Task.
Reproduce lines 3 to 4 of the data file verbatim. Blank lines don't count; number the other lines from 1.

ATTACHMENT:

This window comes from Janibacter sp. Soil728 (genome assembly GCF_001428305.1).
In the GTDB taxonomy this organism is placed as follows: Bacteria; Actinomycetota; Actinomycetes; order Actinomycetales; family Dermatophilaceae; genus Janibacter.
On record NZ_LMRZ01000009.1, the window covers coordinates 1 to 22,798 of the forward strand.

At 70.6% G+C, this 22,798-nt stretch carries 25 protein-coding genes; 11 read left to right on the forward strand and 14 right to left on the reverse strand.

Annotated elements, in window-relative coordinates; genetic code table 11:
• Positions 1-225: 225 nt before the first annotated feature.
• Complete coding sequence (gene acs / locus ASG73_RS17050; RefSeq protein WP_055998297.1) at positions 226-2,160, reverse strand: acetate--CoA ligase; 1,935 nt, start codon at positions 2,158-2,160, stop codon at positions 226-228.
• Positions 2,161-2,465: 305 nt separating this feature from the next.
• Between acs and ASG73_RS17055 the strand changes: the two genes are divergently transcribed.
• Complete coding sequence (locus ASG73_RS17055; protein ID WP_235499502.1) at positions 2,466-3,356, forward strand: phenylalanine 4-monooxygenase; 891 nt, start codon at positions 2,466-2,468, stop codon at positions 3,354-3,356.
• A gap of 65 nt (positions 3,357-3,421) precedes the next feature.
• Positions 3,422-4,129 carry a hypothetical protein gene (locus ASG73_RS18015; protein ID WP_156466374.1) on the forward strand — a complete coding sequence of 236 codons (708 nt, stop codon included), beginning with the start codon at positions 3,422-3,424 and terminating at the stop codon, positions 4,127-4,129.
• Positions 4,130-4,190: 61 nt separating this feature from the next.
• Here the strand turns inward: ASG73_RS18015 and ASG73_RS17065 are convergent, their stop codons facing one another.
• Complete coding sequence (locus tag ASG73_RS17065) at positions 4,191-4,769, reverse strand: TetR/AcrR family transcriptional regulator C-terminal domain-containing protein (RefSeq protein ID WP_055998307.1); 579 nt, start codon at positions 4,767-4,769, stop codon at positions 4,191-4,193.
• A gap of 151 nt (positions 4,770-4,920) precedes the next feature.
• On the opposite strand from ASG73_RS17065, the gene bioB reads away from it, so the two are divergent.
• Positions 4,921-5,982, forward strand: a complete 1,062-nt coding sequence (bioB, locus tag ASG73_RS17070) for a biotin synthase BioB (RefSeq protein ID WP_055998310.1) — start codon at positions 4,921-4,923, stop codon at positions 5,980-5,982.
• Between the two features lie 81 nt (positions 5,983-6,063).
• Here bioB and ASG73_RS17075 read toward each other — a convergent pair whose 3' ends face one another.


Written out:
On record NZ_LMRZ01000009.1, the window covers coordinates 1 to 22,798 of the forward strand.

At 70.6% G+C, this 22,798-nt stretch carries 25 protein-coding genes; 11 read left to right on the forward strand and 14 right to left on the reverse strand.